Visual Design

Wedding Posters

Mendhi poster

The design for the Mendhi poster, is the more colourful of the two pieces, due to the nature of a mendhi ceremony being full of bright and vibrant colours, primarily oranges, yellows, greens, and pinks.

This poster showcases a beautiful streamer covered pole, wrapped in the flowers similar to those that are in the ceremony, and at the very front is the bride dancing in her green dress made of intricate patterns I thought would best represent the kind of clothing to be worn without seeing her actual dress beforehand.

I kept the piece busy with all the details, and different brush strokes, and left space at the bottom to be displaying the couples names, and their event date, while its surrounded with the same flowers around the bride to keep it from feeling empty at the bottom half.

The colours, although seem like many were used, are a rotation of the colours; yellow, blue, green, and pink.

The size of the piece is upon request 18" x 27"

Nikah Poster

For the second poster, I wanted to use the colours and design to be far more minimal and give a smoother more minimal look to each area of the piece, given that this was the poster for the event of the actual marriage vows and document signing.

The design was meant to illude an emotion of peace and calmness throughout, with the floral arch, the very minimal colour palette more so than the last poster, and the piece to display both the bride and groom standing together with the writing of the date written at the bottom of the poster.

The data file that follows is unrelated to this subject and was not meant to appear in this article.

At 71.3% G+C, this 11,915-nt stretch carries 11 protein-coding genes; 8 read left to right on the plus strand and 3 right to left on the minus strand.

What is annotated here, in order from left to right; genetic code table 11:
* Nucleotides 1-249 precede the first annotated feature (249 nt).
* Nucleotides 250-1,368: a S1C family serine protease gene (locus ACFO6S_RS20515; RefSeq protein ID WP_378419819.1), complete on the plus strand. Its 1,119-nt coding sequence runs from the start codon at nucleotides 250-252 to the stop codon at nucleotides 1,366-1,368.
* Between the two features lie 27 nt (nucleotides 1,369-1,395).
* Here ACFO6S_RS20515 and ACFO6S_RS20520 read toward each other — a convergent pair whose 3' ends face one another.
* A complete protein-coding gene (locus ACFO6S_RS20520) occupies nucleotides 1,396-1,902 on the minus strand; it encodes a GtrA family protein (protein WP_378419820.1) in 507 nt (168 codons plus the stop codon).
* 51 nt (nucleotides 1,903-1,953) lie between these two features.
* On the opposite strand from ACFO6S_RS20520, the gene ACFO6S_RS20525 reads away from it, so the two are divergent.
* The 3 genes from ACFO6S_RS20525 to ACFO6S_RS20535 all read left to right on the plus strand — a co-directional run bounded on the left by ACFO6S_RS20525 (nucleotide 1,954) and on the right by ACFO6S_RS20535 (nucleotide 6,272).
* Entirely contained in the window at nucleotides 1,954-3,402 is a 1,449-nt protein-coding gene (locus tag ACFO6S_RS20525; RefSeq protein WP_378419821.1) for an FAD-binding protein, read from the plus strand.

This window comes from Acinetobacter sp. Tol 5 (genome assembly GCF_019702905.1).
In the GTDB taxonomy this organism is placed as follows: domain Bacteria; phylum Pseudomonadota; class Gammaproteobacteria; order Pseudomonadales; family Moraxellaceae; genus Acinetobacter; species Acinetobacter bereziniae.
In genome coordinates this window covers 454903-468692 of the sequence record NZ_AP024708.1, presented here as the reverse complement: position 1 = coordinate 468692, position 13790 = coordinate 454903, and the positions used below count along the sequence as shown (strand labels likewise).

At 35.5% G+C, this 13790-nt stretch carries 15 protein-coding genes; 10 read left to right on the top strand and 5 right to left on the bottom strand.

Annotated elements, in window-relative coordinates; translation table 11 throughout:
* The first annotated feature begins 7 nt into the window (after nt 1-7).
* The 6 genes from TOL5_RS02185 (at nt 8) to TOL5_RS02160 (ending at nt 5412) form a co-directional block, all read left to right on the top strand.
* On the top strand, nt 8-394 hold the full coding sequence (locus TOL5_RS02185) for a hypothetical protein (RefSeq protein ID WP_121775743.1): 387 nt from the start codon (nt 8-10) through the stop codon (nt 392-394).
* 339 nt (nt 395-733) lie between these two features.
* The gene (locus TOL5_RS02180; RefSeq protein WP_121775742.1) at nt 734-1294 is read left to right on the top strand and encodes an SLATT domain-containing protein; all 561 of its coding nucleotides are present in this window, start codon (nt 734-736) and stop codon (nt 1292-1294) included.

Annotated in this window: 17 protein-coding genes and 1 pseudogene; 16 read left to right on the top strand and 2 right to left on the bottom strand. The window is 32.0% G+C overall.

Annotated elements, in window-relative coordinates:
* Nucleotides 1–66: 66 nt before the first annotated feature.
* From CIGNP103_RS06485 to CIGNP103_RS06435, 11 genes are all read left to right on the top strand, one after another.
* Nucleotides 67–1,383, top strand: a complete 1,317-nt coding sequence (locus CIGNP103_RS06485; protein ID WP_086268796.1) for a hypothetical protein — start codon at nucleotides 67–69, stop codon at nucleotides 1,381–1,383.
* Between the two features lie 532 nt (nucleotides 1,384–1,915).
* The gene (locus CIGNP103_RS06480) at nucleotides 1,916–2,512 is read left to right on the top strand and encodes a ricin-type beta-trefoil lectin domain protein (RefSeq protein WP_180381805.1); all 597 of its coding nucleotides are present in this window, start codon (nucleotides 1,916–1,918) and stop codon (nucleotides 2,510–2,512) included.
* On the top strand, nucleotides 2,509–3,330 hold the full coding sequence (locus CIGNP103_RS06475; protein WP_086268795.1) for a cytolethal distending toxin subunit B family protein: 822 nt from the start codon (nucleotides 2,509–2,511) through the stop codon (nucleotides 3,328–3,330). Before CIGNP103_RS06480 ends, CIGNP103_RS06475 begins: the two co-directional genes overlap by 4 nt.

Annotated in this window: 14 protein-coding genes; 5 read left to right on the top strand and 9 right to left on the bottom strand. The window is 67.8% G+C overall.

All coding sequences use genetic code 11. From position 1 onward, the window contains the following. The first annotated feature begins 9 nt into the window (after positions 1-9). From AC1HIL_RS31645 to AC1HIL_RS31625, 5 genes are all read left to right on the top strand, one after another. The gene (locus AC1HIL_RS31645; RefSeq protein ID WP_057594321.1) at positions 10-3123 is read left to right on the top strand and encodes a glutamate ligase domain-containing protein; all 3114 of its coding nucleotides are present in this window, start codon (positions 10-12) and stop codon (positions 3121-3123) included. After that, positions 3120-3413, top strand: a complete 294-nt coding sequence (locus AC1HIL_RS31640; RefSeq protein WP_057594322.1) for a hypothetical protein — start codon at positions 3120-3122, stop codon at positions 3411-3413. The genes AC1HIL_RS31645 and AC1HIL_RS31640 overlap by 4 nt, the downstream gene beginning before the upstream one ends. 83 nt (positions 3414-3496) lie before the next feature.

With this piece I was experimenting with the creases in the fabric for details as well as the colours blending in the background together, and learning to create almost a golden metallic shade through digital art with the linework staying messy and thin, to not take away from the minimal look of the piece.

The colour palette I had finalized were a rotation of blue, green, yellow, and brown shades for the skin tone, hair, and clothing creases.

The size of the piece is upon request 18" x 27"


Looking back at these two pieces, I did the best I could with the amount of experience I had up until that point within the realm of digital art. I learned a lot through this commission, and had gotten a far better handle on the brushes, colours, and techniques of digital art through working on this commission, especially under a two month deadline.

That being said, It's been some time since this poster was made, and with time my art skills have drastically improved, and there are many things I would have done differently and better had this commission taken place now rather than before.

The improvements I would make now would be found within the skin tones, detail work, typography, and the stiffness of the poses.

In the beginning of my digital art journey, skin tones were not something I knew how to recreate within the program like I did through traditional materials, so the tones in the pieces do not showcase the depth and complexity found in the tones of the bride and groom, making it feel as though it wasn't as reflective of the real life couple.

If given the chance to, I would put in in far more details to the piece, and created a much better flow of body language within both pieces, so that the bride and groom don't look stiff like statues.

To help with the movement in the piece, changes in linework would have helped in creating depth that was needed, as well as consulting a graphic design guide on typography when choosing the fonts so that they don't look like they were chosen at random or unrelated to the piece as they do in these posters.

All in all, the two posters are pieces I am proud of even with that hindsight, given that they were made at the very beginning of my learning digital mediums.

The first in-person look

Toronto, Canada